Human Capital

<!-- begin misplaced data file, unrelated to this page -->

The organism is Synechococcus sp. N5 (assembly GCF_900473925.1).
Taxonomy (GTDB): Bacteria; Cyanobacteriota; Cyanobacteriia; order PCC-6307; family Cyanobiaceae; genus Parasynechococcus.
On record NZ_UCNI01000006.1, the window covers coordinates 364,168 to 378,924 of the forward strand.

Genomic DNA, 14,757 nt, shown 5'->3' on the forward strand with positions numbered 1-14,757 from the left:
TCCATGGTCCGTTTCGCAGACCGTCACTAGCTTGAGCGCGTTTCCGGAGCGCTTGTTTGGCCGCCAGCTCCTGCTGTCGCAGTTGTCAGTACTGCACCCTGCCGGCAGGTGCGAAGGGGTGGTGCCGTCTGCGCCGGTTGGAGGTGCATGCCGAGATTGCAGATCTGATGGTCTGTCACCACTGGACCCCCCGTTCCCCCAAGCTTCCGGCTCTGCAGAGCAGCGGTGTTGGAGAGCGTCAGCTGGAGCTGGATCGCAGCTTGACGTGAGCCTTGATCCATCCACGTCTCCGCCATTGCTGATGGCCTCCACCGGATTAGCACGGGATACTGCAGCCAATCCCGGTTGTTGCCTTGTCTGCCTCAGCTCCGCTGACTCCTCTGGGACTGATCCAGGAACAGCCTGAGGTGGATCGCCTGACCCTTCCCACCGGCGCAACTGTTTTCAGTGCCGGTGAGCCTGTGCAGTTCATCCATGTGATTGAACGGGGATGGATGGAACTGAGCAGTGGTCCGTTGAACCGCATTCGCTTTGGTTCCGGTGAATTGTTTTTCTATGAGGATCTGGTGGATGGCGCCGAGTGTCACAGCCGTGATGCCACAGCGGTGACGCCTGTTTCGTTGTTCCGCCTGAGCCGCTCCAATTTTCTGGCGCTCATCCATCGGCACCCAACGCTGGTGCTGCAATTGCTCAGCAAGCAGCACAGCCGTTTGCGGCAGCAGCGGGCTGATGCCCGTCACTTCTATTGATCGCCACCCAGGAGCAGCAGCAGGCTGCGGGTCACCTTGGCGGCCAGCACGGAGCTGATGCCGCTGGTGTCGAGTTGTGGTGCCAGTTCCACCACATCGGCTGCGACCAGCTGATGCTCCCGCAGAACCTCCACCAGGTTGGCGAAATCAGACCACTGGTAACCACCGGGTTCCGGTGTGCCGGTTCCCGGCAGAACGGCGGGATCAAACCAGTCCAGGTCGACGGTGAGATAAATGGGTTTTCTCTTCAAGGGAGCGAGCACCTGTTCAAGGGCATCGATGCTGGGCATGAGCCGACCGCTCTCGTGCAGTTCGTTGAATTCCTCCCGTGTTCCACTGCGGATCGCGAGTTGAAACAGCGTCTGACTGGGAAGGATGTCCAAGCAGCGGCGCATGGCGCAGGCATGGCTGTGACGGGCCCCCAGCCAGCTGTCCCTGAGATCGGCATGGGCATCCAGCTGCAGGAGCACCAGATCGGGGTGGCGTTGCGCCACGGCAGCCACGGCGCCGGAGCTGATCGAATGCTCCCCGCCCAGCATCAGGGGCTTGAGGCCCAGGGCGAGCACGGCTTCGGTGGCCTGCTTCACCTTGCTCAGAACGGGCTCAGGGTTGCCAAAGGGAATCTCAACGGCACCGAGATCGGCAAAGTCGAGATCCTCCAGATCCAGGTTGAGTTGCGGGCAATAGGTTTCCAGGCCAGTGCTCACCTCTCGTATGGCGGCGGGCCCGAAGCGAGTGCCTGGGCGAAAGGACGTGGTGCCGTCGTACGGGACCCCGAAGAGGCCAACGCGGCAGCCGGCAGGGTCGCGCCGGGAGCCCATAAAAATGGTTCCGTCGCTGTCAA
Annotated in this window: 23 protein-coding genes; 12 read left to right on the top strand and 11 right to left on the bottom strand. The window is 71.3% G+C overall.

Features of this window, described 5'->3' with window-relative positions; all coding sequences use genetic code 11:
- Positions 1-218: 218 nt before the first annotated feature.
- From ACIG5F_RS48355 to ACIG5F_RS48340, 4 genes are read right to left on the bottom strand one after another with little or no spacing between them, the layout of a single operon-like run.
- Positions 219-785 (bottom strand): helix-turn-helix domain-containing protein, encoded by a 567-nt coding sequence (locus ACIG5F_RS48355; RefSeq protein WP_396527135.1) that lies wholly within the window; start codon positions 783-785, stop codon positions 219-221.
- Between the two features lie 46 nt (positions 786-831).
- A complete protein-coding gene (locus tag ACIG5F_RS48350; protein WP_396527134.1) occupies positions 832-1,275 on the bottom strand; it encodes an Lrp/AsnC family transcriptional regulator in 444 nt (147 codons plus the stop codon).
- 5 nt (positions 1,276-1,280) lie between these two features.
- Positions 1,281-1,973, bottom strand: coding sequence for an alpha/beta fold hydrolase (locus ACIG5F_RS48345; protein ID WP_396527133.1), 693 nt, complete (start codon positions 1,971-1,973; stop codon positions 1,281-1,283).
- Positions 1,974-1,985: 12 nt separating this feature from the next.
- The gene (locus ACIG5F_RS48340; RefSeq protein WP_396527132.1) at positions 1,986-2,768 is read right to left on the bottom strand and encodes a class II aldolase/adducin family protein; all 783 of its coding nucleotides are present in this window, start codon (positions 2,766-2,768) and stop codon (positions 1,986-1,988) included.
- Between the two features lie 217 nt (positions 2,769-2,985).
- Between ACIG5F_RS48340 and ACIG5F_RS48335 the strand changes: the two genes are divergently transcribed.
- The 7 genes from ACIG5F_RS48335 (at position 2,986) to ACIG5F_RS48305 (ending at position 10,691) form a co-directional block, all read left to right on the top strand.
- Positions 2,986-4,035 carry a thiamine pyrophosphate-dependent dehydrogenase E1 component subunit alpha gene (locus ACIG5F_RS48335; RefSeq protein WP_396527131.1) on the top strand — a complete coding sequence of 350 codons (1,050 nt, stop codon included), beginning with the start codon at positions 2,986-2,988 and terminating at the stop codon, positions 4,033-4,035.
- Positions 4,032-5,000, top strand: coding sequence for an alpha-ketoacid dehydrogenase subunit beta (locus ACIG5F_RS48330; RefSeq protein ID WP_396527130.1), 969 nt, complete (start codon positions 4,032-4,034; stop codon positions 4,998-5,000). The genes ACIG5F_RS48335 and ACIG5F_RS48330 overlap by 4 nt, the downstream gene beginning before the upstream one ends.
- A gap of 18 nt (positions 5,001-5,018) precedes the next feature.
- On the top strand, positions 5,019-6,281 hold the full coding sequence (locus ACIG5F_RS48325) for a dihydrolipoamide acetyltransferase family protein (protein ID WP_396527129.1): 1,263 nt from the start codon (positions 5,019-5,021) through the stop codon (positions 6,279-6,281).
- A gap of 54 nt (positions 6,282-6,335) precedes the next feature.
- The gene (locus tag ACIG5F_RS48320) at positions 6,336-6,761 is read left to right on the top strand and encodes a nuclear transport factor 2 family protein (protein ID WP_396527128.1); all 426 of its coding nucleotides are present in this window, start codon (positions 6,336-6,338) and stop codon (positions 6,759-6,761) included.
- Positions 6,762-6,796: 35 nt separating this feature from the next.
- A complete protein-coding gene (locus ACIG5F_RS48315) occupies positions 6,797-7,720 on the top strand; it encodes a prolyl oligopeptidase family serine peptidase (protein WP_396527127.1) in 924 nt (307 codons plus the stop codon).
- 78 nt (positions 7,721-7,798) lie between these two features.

In addition to dealing with excessive population growth. developing countries must also be concerned with the quality of their human resources. Economic planners’ in developing countries emphasize the following. specific programs: (1) Control disease and -improve Molt and nutrition. Raising the population’s health standards not only makes people happier but also makes them more productive workers. Health-care clinics and provision of safe drinking water are vitally useful social capital. (2) Improve education, reduce illiteracy, and train. Educated people are more productive workers because they can use capital more effectively,adopt new technologies, and learn from their mistakes. For advanced learning in science, engineering, medicine, and management, countries will benefit by sending their best minds abroad to bring back the newest advances. But countries must beware of the brain drain, in-which the most able people get drawn off to high-wage countries. (3) Above all, do not underestimate the importance of human outsources Most other. factors can be bought in the international marketplace. Most labor is home-grown, although labor can sometimes be augmented through immigration. The crucial role of skilled labor has been shown again and’ again when sophisticated mining, defense, or manufacturing machinery fell into disrepair and disuse because the labor force of developing countries had not acquired the necessary skills for its operation and maintenance

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